The Malta Independent 8 December 2022, Thursday
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‘A sharing economy’ - Nationalist Party presents pre-budget document

Julian Bonnici Friday, 29 September 2017, 15:49 Last update: about 6 years ago

The Nationalist Party today stressed that while the economy has performed well over the last years, there was a lot that could be done in order to see the entire population benefit.

PN spokesperson for finance Mario De Marco presented the party's  pre-budget document in a press conference held inside the Parliament building, with MPs Claudio Grech, Kristy Debono, and Clyde Puli also in attendance.

In a foreword from Adrian Delia, the newly-elected PN Leader noted that while the economy has certainly grown, which he attributed to “wise decisions taken by past PN-led administrations”, he said that there were many people who are finding difficult to make ends meet.

“Rising rents and mortgage payments, higher cost of food and essential items are reducing the purchasing power of segments of society particularly those in the low income groups. Pensioners are being hit hardest. We need to find a system that delivers more equitable growth.”

He went on to say that the government was partly responsible for the burden in low income groups as it increased indirect tax on essential items. Delia also emphasised the effect population growth has had on the country's changing economy.

De Marco said, when responding to questions over rising rental prices, that the party is not in favour of control of the rental market, and insisted that it would only be a last resort.

Photos Baskal Mallia

When pressed for an actual solution, De Marco said that document is highlighting the issue to find a solution, but stressed that the party has offered plenty of proposals in the field of social housing, something he said that the government has failed to do.

The document is split into three sections, the international economy, sectoral analysis and public finances.

At the press conference, De Marco pointed towards an IMF report on the euro area which summarised that the economic situation was “as a whole dim.”

Turning to Brexit, De Marco said that the full impact on the UK, Malta and Europe as a whole remains to be seen.

He said that while Malta may very well be able to handle its negative effects, the country is not prepared to grab the opportunities that arise and insisted that a task force on the matter should have been established a year ago.

On the country's economic growth in comparison to the EU, De Marco said that the margin between the Real GDP growth rates between the two is the small it has been since 2011.

The document says that “GDP growth is camouflaging growing inequalities in Maltese society, and a growing social and environmental deficit.

Regarding employment, the outgoing deputy leader said that while it is good that we have a very low youth unemployment rate, the country should address the number of youths not further pursuing their education, with the country registering the highest rate of early school leavers in the EU.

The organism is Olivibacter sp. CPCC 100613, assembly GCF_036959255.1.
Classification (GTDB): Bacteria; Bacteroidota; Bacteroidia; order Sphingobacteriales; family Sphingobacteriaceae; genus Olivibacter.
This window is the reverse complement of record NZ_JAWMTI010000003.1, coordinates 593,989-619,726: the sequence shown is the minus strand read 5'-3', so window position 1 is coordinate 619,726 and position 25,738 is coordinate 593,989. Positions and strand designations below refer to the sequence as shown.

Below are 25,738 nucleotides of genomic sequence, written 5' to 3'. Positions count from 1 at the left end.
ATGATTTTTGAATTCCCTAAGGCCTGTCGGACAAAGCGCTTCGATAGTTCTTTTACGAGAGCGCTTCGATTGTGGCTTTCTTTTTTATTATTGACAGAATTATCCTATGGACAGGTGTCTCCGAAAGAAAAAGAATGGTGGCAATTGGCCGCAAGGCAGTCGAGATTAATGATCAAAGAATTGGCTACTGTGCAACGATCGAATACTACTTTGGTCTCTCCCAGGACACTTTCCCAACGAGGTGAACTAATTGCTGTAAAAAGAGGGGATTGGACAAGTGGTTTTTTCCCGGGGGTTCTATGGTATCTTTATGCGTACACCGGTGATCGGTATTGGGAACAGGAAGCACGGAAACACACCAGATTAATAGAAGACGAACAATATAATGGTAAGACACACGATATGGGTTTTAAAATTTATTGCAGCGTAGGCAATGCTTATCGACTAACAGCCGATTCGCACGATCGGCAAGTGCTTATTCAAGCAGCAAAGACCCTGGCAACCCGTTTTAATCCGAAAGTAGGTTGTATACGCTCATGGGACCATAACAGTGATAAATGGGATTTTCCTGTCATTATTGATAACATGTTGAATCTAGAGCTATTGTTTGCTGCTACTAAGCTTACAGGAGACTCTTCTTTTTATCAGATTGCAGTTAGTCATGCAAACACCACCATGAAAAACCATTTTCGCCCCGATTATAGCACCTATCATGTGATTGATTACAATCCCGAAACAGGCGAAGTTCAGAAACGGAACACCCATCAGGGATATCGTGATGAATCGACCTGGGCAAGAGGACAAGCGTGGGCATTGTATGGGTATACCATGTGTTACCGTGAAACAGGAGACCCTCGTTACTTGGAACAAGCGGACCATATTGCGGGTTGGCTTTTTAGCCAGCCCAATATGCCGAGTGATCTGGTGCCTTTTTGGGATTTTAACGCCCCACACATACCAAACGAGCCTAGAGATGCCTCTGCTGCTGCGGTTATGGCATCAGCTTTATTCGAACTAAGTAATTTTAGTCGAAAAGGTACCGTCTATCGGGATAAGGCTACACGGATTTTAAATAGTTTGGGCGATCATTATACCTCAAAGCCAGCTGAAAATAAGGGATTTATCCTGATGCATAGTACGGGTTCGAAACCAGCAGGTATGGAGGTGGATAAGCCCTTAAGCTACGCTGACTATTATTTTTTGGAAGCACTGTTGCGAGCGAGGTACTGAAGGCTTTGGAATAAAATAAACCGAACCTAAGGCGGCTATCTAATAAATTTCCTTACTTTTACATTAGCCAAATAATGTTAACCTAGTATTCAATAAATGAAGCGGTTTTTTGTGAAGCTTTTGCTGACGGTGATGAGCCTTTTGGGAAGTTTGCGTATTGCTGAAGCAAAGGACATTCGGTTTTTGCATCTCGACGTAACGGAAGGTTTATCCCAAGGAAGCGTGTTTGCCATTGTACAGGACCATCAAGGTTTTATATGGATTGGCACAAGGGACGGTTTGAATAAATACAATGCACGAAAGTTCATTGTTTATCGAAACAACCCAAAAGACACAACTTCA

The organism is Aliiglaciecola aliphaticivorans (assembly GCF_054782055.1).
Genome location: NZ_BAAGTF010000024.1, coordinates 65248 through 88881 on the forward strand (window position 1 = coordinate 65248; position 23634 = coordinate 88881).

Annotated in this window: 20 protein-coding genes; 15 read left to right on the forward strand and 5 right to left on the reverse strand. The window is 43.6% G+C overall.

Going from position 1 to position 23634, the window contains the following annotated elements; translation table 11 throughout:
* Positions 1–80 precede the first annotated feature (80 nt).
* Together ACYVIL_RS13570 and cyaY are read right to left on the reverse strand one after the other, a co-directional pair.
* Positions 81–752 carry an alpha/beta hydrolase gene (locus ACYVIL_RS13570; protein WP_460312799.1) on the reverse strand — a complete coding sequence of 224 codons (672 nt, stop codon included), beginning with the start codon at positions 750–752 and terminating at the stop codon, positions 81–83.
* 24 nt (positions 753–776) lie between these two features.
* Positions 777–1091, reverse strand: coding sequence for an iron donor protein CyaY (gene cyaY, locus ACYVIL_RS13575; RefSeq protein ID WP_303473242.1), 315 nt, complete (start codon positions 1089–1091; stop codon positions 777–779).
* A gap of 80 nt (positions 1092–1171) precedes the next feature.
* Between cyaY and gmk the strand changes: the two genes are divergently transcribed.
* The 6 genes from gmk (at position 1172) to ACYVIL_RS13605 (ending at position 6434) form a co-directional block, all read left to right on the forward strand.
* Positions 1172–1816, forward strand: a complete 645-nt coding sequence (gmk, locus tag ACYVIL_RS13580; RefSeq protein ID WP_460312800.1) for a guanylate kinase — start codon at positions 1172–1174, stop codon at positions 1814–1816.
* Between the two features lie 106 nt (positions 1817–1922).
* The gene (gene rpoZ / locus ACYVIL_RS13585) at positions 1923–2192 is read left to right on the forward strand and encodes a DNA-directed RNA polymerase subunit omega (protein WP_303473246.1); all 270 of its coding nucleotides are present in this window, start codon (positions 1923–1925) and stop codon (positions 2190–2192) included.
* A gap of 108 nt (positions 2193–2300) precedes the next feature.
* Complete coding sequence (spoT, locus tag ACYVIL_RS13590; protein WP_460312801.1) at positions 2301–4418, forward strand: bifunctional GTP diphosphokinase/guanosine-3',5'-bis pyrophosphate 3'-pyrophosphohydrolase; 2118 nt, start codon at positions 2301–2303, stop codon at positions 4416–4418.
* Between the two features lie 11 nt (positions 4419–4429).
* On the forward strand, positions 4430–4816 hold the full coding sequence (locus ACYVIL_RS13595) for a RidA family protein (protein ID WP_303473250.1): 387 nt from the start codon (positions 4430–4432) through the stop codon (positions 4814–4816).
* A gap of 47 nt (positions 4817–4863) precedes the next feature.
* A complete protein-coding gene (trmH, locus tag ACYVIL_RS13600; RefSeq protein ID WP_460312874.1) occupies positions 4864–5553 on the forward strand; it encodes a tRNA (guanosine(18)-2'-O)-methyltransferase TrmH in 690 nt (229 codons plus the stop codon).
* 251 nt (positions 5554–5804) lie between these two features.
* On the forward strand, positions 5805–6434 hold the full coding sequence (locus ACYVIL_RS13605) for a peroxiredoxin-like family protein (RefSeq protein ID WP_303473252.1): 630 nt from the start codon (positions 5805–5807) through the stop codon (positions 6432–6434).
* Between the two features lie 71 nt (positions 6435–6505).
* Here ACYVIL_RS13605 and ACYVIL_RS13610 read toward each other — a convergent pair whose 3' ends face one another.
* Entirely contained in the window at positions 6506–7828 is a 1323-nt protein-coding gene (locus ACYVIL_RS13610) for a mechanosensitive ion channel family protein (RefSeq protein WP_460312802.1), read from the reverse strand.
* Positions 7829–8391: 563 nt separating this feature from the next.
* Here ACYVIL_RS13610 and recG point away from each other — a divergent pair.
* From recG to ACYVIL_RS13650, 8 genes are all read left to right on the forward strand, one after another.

He went on to say that the labour force in Malta continues to grow mainly due to the influx of foreign workers, who he said are occupying the high-end jobs in the i-gaming and financial services industries.

He said that the country should also analyse the effect these jobs are having on other Maltese sectors, namely property.

De Marco did praise the growing female participation rate when comparing figures taken from 2010, but expressed concerns that the rate of change, when compared to the EU averages, was the lowest since 2012.

He said that the document raises the issues concerning the disparity if wage increases in different sectors, saying that the igaming salaries have increased substantially more than the salaries of those in construction, who experienced an increase of 0.2%

The document is also critical of the increase in public sector employees, having exceeded 45,000, which is claims has taken back the country to 2005 levels.

De Marco noted that the pre-budget document includes a number of proposals from the PN’s electoral campaign.

He stressed that the current administration, while certainly overseeing a performing economy, has failed to introduce new substantial sectors to the economy, while pushing for the strengthening and improvement of already existing sectors such as the financial services, retail and tourism.

“What are we doing to improve the Maltese product?”

The surplus, something which has been a common feature in the current government’s publicity, also appears in the budget.

The PN’s document attributes the surplus to a “historic low capital expenditure since 1980” as the main reason behind the €8.9 million.

De Marco also pointed out that the NSO created a fund to account for 70% of the flow of incomes from the IIP scheme, and included this for one year, rather than three.

“If the balance had to be corrected for this one-off factor, the general government balance would have been -0.6% of GDP or a deficit of €63 million.”

The document also say that while there is a surplus, the national debt has increased over the last five years.

Grech stressed the importance of the introduction of blockchain and other cryptocurrencies, and announced that the opposition will present its initiatives on the sector in the coming weeks.

Debono emphasised that the country should invest in the field to use its human resources through the many academics on its shores to take advantage of the emerging sector.

Puli said that party was worried about the question of poverty facing the country which he said was growing, along with the number of families who are failing to make ends meet, the rising property prices, and the lack of substantial increase in pensions.

PN pre budget document

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